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Cambridge neurologist honoured for his work on multiple sclerosis

Professor Alastair Compston, pictured left, Head of the Department of Clinical Neurosciences at the University of Cambridge, was today awarded the K.J. Zülch Prize for his contributions to research on multiple sclerosis.

Professor Compston received the award with his co-recipient, Professor Hans Lassman from the University of Vienna, for their 'internationally outstanding achievements in basic neurological research'. The prize, often recognised as one of the most prestigious in the field of neuroscience, is given annually on behalf of the Gertrud Reemtsma Foundation by the Max Planck Society for the Advancement of Science.

For over 30 years, Professor Compston has been researching the causes and treatments of multiple sclerosis. His current research focuses on using the leukaemia drug alemtuzumab to treat multiple sclerosis.

Multiple sclerosis is an autoimmune disease which is caused by the body's immune system attacking nerve fibres and their protective insulation, the myelin sheath, in the central nervous system. This damage prevents the nerves from 'firing' properly, and then leads to their destruction, resulting in physical and intellectual disabilities. Alemtuzumab works by destroying one population of white blood cell (lymphocytes) and, by shutting down the immune system, inhibits the damage to brain tissue that occurs in MS.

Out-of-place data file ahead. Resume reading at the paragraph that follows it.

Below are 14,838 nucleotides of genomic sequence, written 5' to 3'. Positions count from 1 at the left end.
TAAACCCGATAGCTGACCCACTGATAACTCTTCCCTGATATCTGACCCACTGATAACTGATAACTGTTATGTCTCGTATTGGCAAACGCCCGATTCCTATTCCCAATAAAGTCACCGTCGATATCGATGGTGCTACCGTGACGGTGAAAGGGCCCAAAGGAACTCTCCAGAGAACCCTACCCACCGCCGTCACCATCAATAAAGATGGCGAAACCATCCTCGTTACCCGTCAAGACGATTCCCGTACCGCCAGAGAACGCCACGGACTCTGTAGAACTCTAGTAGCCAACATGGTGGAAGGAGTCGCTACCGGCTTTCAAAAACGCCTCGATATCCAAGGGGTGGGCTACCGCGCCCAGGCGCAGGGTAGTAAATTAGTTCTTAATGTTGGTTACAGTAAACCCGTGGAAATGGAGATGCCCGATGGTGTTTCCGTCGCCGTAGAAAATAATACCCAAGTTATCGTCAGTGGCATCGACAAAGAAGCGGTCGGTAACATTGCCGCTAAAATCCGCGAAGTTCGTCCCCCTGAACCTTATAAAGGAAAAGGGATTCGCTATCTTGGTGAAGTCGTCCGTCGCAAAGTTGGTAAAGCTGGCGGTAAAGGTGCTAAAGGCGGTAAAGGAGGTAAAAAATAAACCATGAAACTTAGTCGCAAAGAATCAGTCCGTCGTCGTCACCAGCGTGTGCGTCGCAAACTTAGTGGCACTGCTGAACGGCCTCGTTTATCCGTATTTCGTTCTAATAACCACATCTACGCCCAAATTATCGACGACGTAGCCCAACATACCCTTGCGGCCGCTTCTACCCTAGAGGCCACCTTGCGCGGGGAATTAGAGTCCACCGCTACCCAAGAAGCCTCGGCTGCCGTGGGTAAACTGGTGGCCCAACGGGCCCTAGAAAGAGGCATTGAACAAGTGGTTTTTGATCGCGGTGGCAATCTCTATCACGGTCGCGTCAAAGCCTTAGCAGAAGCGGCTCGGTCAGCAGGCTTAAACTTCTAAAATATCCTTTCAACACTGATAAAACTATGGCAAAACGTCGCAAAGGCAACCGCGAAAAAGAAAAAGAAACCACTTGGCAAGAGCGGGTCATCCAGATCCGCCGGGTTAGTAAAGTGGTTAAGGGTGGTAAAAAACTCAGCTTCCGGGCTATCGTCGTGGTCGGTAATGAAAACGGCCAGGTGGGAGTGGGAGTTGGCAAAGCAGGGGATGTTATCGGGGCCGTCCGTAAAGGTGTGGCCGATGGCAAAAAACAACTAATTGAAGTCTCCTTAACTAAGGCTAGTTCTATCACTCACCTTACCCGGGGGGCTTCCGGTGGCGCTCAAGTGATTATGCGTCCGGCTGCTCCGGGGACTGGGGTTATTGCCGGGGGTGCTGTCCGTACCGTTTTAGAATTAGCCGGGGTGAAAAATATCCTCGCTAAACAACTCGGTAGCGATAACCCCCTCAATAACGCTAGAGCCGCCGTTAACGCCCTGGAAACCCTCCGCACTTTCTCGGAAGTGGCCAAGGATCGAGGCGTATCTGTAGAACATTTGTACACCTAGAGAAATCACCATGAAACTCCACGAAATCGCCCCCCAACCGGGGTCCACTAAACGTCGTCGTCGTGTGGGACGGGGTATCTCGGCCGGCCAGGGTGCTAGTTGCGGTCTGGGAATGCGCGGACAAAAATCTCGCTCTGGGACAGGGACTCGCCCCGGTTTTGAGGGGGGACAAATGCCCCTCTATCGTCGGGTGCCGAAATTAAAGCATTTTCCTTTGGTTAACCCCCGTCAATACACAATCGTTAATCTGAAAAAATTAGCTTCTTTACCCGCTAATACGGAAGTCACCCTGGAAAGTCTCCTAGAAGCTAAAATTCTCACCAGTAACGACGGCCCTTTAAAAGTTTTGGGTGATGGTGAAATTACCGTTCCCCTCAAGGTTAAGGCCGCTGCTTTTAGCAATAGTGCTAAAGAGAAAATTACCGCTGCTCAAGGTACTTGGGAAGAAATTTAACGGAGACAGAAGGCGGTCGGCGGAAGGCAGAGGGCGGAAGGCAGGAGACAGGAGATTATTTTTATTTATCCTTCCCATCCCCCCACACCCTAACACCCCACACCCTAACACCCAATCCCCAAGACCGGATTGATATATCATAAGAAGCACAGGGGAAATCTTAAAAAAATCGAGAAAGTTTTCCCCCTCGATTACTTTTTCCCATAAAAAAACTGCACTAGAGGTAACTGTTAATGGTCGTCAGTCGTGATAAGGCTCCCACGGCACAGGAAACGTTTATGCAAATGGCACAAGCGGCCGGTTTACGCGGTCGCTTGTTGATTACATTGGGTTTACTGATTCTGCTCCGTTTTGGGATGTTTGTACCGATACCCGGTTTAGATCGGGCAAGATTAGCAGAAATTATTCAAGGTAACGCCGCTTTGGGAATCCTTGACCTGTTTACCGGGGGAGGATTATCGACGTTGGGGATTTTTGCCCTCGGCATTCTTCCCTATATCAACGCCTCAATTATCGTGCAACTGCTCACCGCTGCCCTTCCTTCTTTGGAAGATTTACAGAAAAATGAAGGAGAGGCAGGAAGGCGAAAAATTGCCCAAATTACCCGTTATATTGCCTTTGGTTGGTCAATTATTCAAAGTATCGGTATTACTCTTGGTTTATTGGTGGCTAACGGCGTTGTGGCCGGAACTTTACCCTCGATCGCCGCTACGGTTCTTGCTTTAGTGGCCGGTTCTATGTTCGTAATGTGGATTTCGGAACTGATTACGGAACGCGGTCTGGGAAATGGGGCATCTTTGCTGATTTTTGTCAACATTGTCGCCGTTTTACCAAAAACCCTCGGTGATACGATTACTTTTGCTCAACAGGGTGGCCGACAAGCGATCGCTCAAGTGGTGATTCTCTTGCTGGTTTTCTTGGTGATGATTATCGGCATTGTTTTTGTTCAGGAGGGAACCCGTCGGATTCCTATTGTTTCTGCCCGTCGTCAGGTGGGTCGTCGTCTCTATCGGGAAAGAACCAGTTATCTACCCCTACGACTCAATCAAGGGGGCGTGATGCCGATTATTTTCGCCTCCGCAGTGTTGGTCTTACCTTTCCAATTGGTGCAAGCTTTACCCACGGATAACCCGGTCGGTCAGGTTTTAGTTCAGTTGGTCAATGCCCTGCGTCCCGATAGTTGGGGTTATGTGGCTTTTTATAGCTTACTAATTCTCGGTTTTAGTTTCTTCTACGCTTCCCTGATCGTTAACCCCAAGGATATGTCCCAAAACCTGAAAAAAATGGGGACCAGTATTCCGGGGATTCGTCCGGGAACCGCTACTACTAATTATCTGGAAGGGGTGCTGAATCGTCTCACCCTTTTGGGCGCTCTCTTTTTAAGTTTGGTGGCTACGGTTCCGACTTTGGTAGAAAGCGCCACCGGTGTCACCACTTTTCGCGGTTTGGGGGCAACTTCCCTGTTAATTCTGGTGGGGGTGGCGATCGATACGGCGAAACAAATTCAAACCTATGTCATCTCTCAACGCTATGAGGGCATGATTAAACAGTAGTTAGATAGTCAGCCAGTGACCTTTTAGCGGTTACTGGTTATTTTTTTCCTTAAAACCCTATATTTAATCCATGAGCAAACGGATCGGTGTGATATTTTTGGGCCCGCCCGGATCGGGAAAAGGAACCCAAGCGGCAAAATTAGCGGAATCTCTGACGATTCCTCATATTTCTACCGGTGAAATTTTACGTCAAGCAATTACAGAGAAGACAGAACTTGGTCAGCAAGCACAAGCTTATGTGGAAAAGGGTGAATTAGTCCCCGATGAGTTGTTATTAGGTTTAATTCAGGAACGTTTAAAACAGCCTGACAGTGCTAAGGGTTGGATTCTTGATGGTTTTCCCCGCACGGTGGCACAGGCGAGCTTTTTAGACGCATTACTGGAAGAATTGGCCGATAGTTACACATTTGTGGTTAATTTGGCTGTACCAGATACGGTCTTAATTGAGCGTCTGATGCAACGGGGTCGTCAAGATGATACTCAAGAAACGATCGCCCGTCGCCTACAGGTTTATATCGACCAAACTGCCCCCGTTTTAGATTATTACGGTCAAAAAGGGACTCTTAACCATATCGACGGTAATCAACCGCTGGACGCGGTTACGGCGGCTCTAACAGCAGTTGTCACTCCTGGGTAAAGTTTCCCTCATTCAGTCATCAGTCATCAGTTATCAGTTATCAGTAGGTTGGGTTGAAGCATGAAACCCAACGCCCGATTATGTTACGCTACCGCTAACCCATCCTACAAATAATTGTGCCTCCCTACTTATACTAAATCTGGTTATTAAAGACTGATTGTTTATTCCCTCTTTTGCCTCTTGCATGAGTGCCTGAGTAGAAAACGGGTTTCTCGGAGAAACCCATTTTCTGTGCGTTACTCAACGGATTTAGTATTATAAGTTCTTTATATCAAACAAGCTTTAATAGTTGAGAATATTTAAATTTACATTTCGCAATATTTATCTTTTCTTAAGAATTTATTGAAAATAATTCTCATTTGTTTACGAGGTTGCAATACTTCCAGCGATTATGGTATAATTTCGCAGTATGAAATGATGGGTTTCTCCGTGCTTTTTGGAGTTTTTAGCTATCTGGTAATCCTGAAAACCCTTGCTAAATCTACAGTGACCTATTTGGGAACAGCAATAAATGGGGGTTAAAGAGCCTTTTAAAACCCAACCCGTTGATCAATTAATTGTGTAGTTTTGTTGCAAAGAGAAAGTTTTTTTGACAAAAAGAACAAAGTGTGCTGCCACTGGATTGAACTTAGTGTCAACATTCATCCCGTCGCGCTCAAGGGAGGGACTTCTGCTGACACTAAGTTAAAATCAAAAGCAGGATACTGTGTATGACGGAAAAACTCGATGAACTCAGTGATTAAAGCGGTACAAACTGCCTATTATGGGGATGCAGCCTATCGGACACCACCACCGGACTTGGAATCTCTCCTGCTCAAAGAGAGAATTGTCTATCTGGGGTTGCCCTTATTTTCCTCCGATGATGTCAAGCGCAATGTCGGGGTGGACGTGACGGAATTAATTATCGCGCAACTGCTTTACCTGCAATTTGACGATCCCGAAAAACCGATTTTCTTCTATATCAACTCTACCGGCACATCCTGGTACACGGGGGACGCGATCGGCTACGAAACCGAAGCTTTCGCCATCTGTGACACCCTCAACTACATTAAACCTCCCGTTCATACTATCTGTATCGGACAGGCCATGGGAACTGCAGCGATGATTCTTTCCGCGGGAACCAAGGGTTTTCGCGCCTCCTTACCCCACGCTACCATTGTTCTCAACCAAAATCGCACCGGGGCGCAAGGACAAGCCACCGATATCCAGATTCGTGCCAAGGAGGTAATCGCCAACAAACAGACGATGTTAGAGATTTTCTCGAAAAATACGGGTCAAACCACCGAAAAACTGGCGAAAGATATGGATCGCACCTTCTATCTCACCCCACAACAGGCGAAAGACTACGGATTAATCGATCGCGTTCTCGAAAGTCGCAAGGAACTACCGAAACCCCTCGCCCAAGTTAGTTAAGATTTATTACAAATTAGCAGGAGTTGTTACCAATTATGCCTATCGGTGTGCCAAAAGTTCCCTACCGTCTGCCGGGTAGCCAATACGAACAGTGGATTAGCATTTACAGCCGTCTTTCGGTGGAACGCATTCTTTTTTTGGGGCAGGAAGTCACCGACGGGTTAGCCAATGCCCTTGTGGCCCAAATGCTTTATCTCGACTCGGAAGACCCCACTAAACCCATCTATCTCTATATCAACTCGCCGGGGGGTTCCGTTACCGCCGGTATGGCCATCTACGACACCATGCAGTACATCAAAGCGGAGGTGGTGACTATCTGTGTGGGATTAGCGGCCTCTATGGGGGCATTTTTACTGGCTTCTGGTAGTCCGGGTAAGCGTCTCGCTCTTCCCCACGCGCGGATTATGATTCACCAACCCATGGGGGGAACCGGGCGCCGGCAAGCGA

Professor Compston's recent research findings suggest that alemtuzumab may allow damaged brain tissue to repair, enabling the recovery of neurologic functions lost during previous MS attacks and relieving symptoms experienced by patients in the early stages of the disease.

Gertrud Reemtsma established the "Gertrud Reemtsma Foundation" in 1989 in memory of her deceased brother, the neurologist Prof. Dr. Klaus Joachim Zülch, former Director of the Cologne Department of General Neurology at the Max Planck Institute for Brain Research, Frankfurt. In setting up the Foundation, Gertrud Reemtsma intended to keep the memory of her brother's scientific work alive and to recognize and promote exceptional achievements in basic research in neurology.

The ceremony took place in the Gürzenich Hall in Cologne. Reinhard Hohlfeld, Director of the Institute of Clinical Neuroimmunology at the Ludwig-Maximilians-Universität München, delivered the laudation for Professor Compston.

Article by the University of Cambridge Press Office.

Posted on 10/09/2010

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